Tax offset for spouse super contributions: changes from 1 July 2017
The ATO has reminded taxpayers that that the assessable income threshold for claiming a tax offset for contributions made to a spouse’s eligible superannuation fund will increase to $40,000 from 1 July 2017 (the current threshold is $13,800). The current 18% tax offset of up to $540 will remain in place. However, a taxpayer will not be entitled to the tax offset when their spouse who receives the contribution has exceeded the non-concessional contributions cap for the relevant year or has a total superannuation balance equal to or more than the general transfer balance cap immediately before the start of the financial year when the contribution was made. The general transfer balance cap is $1.6 million for the 2017–2018 year.
The offset will still reduce for spouse incomes above $37,000 and completely phase out at incomes above $40,000.
TIP: Contact us for more information about making the most of super contributions for you and your spouse.
ATO targets restaurants and cafés, hair and beauty businesses in cash economy crackdown
The ATO will visit more than 400 businesses across Perth and Canberra in April as part of a campaign to help small businesses stay on top of their tax affairs. The primary focus is on businesses operating in the cash and hidden economies. ATO officers will be visiting restaurants and cafés, hair and beauty and other small businesses in these cities to make sure their registration details are up to date. These businesses represent the greatest areas of risk and highest numbers of reports to the ATO from across the country, and the visits are part of the ATO’s ongoing program of compliance work.
Help the kids buy homes, but watch for land tax
A taxpayer has been unsuccessful before the Queensland Civil and Administrative Tribunal in a land tax dispute in arguing that there was a “constructive trust” in relation to three residential properties. The taxpayer, a father, had purchased the properties for each of his three adult children to live in. There were agreements that the children would pay their parents rent and, upon the death of both parents, as specified in mutual wills, the property would be left to the respective child. The Queensland Commissioner of State Revenue assessed land tax on the aggregate value of the three properties as at 30 June 2013 and 30 June 2014 respectively. The Tribunal affirmed the Commissioner’s decision, holding that the taxpayer was the “owner” of the properties and it was not convinced that there was a “constructive trust”. Therefore, it held the exemption under the Land Tax Act 2010 (Qld) to assess separately trust land did not apply. In this case, the Tribunal hinted at the possibility that in future assessments the taxpayer could, on sufficient evidence, persuade the Commissioner or Tribunal otherwise.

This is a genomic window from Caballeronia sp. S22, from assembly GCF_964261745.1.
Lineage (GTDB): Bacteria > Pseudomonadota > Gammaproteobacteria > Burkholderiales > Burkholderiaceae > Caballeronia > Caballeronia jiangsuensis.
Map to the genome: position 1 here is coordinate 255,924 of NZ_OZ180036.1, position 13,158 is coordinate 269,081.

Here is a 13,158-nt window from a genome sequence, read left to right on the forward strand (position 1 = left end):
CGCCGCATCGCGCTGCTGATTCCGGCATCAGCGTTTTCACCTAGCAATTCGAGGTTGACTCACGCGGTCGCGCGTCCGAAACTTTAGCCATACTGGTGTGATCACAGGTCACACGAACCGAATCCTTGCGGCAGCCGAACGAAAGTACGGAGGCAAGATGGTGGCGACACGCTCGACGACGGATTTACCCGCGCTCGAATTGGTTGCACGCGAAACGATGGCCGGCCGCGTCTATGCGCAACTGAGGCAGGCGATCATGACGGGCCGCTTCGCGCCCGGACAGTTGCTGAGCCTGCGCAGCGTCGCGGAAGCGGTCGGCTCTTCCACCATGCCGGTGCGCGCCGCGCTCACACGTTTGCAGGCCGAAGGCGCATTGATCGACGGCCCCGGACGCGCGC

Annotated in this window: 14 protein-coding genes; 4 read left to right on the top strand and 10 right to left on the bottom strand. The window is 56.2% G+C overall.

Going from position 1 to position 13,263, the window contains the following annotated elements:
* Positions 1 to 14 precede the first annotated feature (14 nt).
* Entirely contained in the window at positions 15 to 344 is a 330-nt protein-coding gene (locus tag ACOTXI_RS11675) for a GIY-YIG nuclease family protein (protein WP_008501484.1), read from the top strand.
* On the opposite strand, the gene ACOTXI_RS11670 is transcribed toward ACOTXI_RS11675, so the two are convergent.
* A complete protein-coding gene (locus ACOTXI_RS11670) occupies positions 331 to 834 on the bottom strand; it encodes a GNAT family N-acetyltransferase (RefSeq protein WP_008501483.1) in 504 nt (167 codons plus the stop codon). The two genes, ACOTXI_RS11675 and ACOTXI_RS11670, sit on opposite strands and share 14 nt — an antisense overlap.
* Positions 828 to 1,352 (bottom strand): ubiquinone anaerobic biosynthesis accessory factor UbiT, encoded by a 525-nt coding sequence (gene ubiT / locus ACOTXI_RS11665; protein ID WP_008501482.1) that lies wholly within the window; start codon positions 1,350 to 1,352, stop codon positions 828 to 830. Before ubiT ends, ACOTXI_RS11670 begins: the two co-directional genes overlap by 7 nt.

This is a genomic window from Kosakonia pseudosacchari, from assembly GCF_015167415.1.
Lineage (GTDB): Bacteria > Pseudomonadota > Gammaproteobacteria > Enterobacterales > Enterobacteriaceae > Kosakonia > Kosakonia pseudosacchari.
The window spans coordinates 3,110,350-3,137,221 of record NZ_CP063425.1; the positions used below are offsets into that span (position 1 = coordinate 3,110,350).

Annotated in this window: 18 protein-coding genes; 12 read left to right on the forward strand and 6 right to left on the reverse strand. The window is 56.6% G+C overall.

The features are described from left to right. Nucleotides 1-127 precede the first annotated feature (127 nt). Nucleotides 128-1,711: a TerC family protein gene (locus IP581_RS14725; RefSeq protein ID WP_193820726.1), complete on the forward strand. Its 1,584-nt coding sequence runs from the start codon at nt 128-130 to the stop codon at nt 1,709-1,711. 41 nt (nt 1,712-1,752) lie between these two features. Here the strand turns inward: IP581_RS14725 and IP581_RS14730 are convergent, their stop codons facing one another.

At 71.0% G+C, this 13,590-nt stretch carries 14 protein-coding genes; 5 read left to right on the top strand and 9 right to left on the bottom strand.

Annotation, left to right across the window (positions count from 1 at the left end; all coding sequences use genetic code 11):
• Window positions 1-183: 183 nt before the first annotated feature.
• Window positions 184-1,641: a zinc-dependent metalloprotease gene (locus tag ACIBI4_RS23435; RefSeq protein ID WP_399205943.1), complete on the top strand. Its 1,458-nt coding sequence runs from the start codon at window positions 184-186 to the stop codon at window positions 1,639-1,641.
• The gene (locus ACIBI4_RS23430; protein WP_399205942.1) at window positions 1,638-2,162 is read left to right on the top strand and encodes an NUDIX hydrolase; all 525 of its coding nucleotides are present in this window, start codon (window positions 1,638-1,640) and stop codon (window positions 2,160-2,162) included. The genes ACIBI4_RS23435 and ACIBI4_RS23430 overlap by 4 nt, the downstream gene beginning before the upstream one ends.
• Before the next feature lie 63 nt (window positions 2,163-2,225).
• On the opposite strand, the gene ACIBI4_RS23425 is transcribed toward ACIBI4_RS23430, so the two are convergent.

For parents looking to assist their adult children with buying homes, this case highlights the need to consider land tax implications. It is important to note that the land tax regimes differ from state to state. Please contact our office for assistance.
Superannuation concessional contributions caps must be observed
An individual taxpayer has been unsuccessful before AAT in seeking to have excess superannuation concessional contributions for the 2014 financial year ignored. In addition to having a full-time job, the individual also held a number of casual part-time jobs. To grow his retirement savings, he salary sacrificed super, but he did not check on his super balances. In June 2015, the individual was advised by the ATO that he had excess concessional contributions of around $11,000 for the 2014 financial year, an amount which was added back to his taxable income. He was therefore charged interest of $250. The AAT praised the individual’s efforts to save for his retirement, but it said the circumstances did not amount to “special circumstances” in which it could invoke its powers to ignore the excess contributions.
The taxpayer’s ultimate tax bill in this case would have been the same if he had stayed under the relevant cap, albeit the tax bill would have been met by PAYG deductions over time. Even so, this case is a good reminder for to monitor your super balances to ensure you don’t have a tax burden caused by extra contributions being added back to your taxable income.